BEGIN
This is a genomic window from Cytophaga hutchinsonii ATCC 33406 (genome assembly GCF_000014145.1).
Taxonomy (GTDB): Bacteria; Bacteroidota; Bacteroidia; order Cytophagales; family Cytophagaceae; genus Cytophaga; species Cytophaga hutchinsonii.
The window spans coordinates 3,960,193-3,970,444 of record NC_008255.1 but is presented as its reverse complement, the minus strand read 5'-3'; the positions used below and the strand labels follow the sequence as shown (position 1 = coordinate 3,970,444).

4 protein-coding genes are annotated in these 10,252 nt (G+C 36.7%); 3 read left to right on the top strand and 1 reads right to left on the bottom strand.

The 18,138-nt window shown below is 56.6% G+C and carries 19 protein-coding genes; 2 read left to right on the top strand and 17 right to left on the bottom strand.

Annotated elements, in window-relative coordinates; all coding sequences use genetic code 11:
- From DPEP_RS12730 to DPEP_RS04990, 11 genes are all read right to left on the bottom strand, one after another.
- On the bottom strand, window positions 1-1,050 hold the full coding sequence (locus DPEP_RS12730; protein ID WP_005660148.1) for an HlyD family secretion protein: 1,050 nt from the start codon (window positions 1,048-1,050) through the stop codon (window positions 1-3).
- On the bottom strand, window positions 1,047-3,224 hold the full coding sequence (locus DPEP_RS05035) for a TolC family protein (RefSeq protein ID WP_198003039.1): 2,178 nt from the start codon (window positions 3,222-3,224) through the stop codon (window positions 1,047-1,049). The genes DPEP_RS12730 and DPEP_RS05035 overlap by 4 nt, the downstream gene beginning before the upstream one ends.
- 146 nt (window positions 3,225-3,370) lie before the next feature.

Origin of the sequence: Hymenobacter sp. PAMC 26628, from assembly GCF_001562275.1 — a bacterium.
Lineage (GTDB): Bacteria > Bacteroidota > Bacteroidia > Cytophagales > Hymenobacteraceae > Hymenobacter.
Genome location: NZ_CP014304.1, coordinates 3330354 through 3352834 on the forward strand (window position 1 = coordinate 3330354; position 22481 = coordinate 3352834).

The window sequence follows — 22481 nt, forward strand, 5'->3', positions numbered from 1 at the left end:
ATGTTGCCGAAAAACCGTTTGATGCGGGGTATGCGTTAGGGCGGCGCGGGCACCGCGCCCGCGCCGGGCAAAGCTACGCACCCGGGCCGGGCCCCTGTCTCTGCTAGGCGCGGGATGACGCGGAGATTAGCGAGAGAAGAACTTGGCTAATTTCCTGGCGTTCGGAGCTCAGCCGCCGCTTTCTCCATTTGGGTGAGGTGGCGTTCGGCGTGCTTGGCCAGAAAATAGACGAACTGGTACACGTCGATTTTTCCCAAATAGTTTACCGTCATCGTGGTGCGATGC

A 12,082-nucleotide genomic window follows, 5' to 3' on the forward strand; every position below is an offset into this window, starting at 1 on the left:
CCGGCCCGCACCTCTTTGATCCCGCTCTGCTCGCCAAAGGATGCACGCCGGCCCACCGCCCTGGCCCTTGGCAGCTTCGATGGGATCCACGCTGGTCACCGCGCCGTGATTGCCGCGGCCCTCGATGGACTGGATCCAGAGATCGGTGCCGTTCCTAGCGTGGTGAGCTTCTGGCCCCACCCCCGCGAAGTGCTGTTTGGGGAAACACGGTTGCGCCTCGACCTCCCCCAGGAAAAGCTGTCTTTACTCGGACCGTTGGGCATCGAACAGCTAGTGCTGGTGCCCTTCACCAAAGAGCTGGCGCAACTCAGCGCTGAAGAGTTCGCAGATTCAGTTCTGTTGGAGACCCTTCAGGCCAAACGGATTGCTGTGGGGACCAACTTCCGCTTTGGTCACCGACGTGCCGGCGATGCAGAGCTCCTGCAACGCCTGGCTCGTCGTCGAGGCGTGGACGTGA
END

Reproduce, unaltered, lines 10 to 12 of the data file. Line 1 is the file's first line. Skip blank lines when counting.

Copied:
- 146 nt (window positions 3,225-3,370) lie before the next feature.

Origin of the sequence: Hymenobacter sp. PAMC 26628, from assembly GCF_001562275.1 — a bacterium.
Lineage (GTDB): Bacteria > Bacteroidota > Bacteroidia > Cytophagales > Hymenobacteraceae > Hymenobacter.